Movie Review: “The Man from U.N.C.L.E.”

Henry Cavill, Armie Hammer, Alicia Vikander, Elizabeth Debicki, Hugh Grant
Guy Ritchie

Hollywood hasn’t been shy about its love for sequels, reboots and remakes this summer, but as far as big screen adaptations of mildly popular television shows go, you could do a lot worse than “The Man from U.N.C.L.E.” In fact, though director Guy Ritchie has admitted that he wasn’t overly familiar with the 1960s TV series before signing on to the project, it’s the ideal property for a filmmaker like Ritchie to tackle, because it allows him to cherry-pick the show’s best bits and put his own spin on the material without worrying about stepping on too many toes. That approach worked well for his “Sherlock Holmes” movies, and it’s equally as effective with “The Man from U.N.C.L.E.,” an entertaining homage to retro spy films that makes up for what it lacks in substance with plenty of laughs and undeniable style.

In 1963, during the height of the Cold War, the United States and Russia agree to temporarily put aside their differences and combine forces when they learn that a secret criminal organization has kidnapped former Nazi scientist Udo Teller to build an atom bomb. The CIA and KGB assign their top agents – American thief-turned-spy Napoleon Solo (Henry Cavill) and hard-nosed Russian Illya Kuryakin (Armie Hammer) – to infiltrate the organization led by the beautiful but deadly Victoria Vinciguerra (Elizabeth Debicki) in order to rescue Dr. Teller and prevent a global disaster. Assisting Napoleon and Illya on their mission is Teller’s daughter, Gabby (Alicia Vikander), a plucky mechanic whose uncle is their only lead in locating the bomb.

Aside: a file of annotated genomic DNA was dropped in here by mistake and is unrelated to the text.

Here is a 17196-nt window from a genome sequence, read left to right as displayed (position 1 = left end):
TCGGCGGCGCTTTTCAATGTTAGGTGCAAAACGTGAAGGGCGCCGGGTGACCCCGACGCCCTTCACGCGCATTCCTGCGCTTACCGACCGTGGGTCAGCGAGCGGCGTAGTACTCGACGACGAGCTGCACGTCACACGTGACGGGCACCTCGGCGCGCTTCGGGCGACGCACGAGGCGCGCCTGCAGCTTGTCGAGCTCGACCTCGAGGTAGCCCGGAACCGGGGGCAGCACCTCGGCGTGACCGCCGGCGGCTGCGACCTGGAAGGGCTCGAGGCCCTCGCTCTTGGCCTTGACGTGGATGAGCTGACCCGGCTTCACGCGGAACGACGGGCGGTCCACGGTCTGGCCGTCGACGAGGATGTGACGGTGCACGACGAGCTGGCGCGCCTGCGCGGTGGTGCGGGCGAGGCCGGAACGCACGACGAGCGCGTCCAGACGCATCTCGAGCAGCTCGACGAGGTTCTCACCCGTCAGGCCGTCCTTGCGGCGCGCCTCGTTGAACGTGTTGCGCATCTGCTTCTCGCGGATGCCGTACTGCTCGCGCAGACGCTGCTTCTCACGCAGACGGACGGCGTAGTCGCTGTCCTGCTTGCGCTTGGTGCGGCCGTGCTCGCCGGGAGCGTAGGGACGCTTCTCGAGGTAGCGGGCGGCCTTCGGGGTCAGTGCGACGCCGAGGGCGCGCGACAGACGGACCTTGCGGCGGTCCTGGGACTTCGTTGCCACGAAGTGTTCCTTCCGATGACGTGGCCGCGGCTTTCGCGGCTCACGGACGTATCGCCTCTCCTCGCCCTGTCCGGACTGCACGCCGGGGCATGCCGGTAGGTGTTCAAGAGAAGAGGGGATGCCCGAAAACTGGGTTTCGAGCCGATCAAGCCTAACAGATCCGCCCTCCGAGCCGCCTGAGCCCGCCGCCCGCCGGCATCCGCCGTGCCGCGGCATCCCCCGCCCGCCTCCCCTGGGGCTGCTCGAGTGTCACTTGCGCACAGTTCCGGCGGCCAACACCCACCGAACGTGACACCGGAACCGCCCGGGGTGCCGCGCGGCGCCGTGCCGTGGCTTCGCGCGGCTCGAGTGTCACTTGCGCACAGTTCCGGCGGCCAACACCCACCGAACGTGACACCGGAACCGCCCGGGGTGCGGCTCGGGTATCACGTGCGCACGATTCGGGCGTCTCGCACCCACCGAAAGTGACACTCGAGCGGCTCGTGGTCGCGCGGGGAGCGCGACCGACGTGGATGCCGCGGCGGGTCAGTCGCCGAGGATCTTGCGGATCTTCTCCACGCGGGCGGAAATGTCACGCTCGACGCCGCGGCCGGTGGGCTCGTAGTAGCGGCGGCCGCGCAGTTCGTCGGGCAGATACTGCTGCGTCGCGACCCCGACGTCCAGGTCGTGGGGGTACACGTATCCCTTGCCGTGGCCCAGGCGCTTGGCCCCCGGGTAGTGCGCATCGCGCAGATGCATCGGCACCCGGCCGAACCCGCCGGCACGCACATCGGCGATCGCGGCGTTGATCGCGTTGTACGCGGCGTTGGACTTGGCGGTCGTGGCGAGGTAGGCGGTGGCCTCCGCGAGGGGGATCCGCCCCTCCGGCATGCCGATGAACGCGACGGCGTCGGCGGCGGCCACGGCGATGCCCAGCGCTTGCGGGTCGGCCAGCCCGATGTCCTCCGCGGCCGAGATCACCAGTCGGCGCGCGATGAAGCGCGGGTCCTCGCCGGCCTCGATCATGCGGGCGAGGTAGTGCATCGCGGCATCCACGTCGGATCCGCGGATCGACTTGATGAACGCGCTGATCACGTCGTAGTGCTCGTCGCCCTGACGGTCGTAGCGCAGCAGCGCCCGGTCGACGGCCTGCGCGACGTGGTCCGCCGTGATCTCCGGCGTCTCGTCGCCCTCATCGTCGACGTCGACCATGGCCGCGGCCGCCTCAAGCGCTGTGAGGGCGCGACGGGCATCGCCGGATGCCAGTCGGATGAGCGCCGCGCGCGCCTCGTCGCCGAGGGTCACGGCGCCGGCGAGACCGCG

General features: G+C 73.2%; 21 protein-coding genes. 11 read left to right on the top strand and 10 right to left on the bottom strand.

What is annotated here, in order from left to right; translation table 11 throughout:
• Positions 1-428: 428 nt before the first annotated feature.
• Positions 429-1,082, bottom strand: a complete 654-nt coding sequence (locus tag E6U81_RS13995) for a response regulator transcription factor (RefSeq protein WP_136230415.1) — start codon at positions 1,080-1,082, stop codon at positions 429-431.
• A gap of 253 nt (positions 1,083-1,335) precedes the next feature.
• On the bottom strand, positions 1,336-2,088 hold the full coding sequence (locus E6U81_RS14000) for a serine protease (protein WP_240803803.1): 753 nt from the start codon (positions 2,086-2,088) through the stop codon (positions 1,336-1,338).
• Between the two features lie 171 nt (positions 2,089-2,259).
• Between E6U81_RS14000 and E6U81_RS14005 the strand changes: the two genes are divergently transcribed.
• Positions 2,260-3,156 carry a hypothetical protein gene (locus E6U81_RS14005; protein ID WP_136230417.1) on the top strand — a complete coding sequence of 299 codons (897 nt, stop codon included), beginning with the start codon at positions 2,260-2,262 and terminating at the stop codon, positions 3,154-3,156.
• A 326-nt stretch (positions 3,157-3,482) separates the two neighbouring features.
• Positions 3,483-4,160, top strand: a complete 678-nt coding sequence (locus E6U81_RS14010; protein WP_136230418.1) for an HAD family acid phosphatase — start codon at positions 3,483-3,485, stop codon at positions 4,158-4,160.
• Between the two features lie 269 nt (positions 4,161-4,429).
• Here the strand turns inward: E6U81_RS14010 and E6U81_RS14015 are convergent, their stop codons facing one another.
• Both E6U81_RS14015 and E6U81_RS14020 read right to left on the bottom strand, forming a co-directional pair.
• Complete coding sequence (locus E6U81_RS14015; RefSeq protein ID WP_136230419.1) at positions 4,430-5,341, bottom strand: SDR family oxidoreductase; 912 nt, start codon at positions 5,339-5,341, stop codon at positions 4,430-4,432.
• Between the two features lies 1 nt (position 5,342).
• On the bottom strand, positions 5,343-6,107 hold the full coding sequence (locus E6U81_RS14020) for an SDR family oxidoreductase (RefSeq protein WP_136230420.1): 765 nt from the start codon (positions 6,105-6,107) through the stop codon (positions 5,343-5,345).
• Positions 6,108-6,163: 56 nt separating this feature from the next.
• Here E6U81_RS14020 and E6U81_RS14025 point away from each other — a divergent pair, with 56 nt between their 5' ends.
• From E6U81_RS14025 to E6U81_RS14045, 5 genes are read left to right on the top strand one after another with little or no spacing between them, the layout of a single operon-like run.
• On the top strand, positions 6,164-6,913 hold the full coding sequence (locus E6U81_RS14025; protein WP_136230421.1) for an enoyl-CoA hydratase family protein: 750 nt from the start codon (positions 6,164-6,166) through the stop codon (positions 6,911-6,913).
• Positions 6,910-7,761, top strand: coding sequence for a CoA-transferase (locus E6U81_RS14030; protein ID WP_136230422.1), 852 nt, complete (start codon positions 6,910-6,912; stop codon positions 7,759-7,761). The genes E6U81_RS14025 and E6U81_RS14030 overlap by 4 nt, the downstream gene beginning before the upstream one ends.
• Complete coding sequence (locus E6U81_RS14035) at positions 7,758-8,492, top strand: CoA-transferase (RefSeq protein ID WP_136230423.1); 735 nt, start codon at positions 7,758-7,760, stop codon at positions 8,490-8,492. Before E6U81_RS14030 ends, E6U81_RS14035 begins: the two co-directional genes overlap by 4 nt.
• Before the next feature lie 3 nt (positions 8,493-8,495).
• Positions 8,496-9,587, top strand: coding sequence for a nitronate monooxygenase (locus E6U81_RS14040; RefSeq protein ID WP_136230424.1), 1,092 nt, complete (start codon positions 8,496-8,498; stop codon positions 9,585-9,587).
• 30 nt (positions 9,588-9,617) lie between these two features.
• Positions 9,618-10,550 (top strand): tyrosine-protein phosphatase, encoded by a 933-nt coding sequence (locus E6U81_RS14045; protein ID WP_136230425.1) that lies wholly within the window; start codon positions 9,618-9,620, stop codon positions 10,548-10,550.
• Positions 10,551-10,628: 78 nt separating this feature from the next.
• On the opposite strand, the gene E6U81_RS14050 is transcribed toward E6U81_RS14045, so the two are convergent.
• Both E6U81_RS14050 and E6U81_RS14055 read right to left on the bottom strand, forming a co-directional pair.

As you might expect, Napoleon and Illya don’t get along at first, but that’s part of the fun of putting these two guys in the same room together, especially when their initial meeting takes place under very different circumstances. (Basically, they’re trying to kill each other.) While Cavill and Hammer may not sound like the most exciting duo on paper, they form a surprisingly charming team with lots of great banter between them. It’s the kind of polite but playful English wit that’s present in most of Ritchie’s films, and it allows the movie to be self-aware without resorting to winking satire, unlike former collaborator Matthew Vaughn, whose own love letter to spy movies, “Kingsman: The Secret Service,” had its tongue firmly planted in its cheek.

The three leads are solid in their respective roles and complement each other really well, which is a small miracle considering the merry-go-round of actors that were attached to the project at some point during development. Cavill displays real leading man qualities as the roguish, James Bond-like spy; Hammer is perfectly cast as the volatile enforcer; and Vikander holds her own as the much-needed female component of the group, and looks good doing it dressed in an array of ‘60s mod fashion. Though Hugh Grant is underused as the shadowy government agent from which the film gets its name, that’s mainly because his character serves as nothing more than a precursor to future sequels, which Ritchie seems fairly confident of judging by the movie’s ending.

But while “The Man from U.N.C.L.E.” delivers a lively blend of comedy and clever action sequences, it suffers from a mundane story that’s almost too predictable. The film also runs a little long despite its relatively straightforward plot, and the half-baked romance between Illya and Gabby never really takes off, but what’s most surprising is just how forgettable it is by the next day. That doesn’t make “The Man from U.N.C.L.E.” any less entertaining in the moment, however, and that’s all you can ask for in a light-hearted popcorn flick like this. Cavill and Hammer are so fun in their roles that further adventures would certainly be welcomed, but failing that, Ritchie would be wise to seek out more projects within the spy genre, because it’s well-tailored to his strengths as a filmmaker.